imprisoned for alleged political offences.
          On the death penalty:
          - Commute all death sentences and order a moratorium on executions in line
          with the December 2007 UN General Assembly resolution calling for a
          worldwide moratorium on executions.
          - Review all legislation under which a convicted person may be killed by the
          state, with the immediate aim of reducing the scope of the death penalty and
          with a view to the eventual abolition of the death penalty.
          - Revise legislation to ensure that anyone sentenced to death can seek pardon or
          commutation of their sentence, in line with Iran's obligations under Article
          6(4) of the ICCPR, and be permitted adequate time and opportunity to do so.
          - Review law and practice to ensure that no one aged under 18 at the time of
          their alleged crime may be sentenced to death.
          - Review all pre-trial and trial safeguards set out in the code of Criminal
          Procedures as they relate to capital crimes with a view to implementing the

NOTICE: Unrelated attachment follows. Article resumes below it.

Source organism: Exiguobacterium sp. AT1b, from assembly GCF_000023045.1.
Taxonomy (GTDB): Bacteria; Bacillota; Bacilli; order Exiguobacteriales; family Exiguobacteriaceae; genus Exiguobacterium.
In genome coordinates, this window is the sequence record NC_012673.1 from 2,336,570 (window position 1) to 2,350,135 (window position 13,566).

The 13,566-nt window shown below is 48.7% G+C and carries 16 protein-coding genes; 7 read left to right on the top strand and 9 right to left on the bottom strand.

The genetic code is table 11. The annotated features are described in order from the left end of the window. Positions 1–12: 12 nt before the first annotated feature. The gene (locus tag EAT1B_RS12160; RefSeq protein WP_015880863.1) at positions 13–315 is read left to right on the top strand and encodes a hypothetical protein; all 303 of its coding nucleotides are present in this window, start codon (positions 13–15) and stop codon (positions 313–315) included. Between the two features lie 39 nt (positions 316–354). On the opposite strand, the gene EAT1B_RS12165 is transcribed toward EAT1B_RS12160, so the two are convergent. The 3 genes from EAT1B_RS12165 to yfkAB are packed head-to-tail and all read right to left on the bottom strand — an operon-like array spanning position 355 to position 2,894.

minimum safeguards set out in the international treaties to which Iran is a
          Amnesty International July 2008 Al Index: MDE 13/088/2008
        
          
          Iran: Human rights abuses against the Kurdish minority 45
          state party, with a view to abolishing subjective criteria such as reliance on the
          ‘judge's knowledge'.
          On co-operation with international human rights bodies:
          - Facilitate as a matter of priority the outstanding requests to visit Iran made by
          the UN Special Rapporteur on extrajudicial, summary or arbitrary executions,
          the Working Group on enforced or involuntary disappearances, the Special
          Rapporteur on freedom of religion or belief, the Special Rapporteur on torture,
          and the Special Rapporteur on the independence of judges and lawyers, and
          give consideration to inviting the UN Independent Expert on Minorities to visit
          Iran including Kurdish and other minority areas; and continue dialogue with
          the Special Rapporteurs on adequate housing and violence against women and
          work towards the implementation of their recommendations.